How Spotify became a hedge fund favourite How Spotify became a hedge fund favourite How Spotify became a hedge fund favourite

How Spotify became a hedge fund favourite

Peter Garnry

Head of Equity Strategy

These days many US institutional investment managers (investment firms, family offices, and hedge funds) report Form13F. There are several criteria that enforce a Form 13F filing but one of them is investment discretion of at least $100 million. The form has to be filed within 45 days of the end of a calendar quarter, which means the deadline is here for Q2 – hence the large amount of filings. The securities filed in the Form 13F represent only long positions in securities listed on US exchanges. Last quarter, the Quantitative Strategies team wrote code that essentially queried the SEC’s Edgar database for Form 13F filings every day in order to track changes and sentiment among institutional investors in the US. We are currently tracking 80 institutional investors selected based on their investment performance and style. The number of securities entering and leaving these portfolio is extensive so we will not give you all the details but instead present our key findings. Keep in mind that the securities mentioned here represent a snapshot as of June 30, 2018 and may not reflect today’s positions. In addition no securities mentioned should be regarded as trading recommendations.

Spotify is hedge funds' new darling

Spotify shares have climbed 47% from the IPO price of $132 as of yesterday’s close, making it one of the best performing stocks in the US equity market. Q2 earnings were good with revenue hitting estimates and shares are in high demand as investors have no other alternatives within pure play on music streaming.

The market has also been positively surprised about Spotify’s ability to fight off the competition from Apple Music. Expectations are high, which is reflected in the EV/Sales ratio at 6.3x, but compared to NVIDIA, another company with very high expectations, the valuation is less aggressive as NVIDIA has an EV/Sales ratio of 14x.

We believe Spotify will likely expand into live streaming of concerts as well as creating an advertising platform for record labels to promote new albums (Drake’s latest release was an example of this). Then, we believe the company will be able over time to negotiate a better deal with record labels, which potentially could lift gross margins.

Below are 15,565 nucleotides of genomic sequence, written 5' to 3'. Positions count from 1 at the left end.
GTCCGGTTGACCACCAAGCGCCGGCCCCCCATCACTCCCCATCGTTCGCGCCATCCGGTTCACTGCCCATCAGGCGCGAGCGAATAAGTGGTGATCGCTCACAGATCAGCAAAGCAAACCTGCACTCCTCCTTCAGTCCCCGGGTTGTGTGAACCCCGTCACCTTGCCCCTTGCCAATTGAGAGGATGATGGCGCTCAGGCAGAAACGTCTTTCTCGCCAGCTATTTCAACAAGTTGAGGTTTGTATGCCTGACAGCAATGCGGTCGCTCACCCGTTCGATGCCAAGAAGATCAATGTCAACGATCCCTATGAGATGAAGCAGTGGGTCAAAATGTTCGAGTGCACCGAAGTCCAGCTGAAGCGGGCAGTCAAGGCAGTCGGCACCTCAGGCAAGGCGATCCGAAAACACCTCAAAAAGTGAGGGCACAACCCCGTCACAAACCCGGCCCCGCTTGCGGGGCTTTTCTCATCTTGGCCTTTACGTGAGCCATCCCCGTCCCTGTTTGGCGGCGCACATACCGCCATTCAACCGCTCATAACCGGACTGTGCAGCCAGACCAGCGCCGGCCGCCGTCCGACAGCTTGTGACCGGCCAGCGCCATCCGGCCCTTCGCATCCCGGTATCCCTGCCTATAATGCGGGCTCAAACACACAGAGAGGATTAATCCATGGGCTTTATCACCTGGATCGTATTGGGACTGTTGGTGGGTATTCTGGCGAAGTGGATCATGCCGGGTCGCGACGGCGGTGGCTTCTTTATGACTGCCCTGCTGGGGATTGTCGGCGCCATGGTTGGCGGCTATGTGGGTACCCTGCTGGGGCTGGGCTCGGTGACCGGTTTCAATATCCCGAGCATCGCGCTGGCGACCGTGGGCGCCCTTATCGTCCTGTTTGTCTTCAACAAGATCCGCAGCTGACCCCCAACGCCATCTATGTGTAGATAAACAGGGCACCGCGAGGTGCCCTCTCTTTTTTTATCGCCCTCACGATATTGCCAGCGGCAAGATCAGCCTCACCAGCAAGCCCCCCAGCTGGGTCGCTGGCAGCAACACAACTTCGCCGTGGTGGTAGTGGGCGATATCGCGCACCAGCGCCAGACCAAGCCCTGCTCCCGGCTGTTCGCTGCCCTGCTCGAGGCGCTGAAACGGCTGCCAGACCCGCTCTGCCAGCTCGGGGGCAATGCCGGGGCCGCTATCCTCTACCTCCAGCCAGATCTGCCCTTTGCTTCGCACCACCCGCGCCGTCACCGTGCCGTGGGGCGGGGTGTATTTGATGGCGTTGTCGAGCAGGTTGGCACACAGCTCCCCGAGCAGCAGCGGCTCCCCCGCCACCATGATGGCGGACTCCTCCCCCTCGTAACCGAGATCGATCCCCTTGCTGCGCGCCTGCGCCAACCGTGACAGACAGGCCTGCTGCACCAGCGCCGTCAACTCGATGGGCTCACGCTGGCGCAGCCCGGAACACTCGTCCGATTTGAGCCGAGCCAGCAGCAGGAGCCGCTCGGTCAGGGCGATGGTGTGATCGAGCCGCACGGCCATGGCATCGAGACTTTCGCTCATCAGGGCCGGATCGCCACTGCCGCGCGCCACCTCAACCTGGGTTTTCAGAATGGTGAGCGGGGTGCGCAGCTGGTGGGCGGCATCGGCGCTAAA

In our aggregate numbers, Spotify shares were the third most-bought shares with none of the firms we track selling shares. Sell-side analysts also seem to be outright bullish with recommendations ranging from 20 buys and nine holds to two sells. The consensus 12-month price target  is $206 or around 6% higher from current levels. The biggest risk with Spotify remains increasing competition and a very elevated valuation premium against the general equity market.

Some of the hedge fund  managers that have bought Spotify in Q2 are: Tudor Investment, Tiger Global, Adage Capital, Moore Capital, Lansdowne Partners, Soros Fund Management, Maverick Capital.

Spotify shares from the April 2018 IPO (source: Saxo Bank)

A failed deal

The most bought shares in Q2 were NXP Semiconductors. Our believe is that many hedge funds were buying into the shares on the sharp sell-off in April as at the time there was still a pending, all-cash deal from Qualcomm to acquire NXP Semiconductors at $127.50; in essence the move was likely driven by M&A arbitrage bets.

However, on July 7, 2018, Qualcomm terminated the acquisition bid for NXP Semiconductors. The share price has since retreated to this year’s lows from early May.

NXP Semiconductors (weekly)
NXP Semiconductors (weekly, source: Saxo Bank)

Technology is funds' preferred sector

In the aggregated numbers we still observe that technology companies are the most bullish bet among hedge funds with large exposure through ETFs tracking the NASDAQ 100 Index. On an individual basis, Alphabet (Google’s parent company), Microsoft, and Facebook are the most-held technology companies.

Another interesting observation is that Baupost (typically a value-oriented investment firm) bought shares in Tesla. Lansdowne Partners was also a buyer of Tesla shares in Q2.

Facebook shares were also heavily bought in Q2 post- the sharp sell-off in March. Druckenmiller’s Duquesne Family Office was the most notable buyer of Facebook shares. Given the catastrophic Q2 earnings release in July the Q3 Form 13F filings will be very interesting as it will give a glimpse into sentiment on Facebook’s shares.


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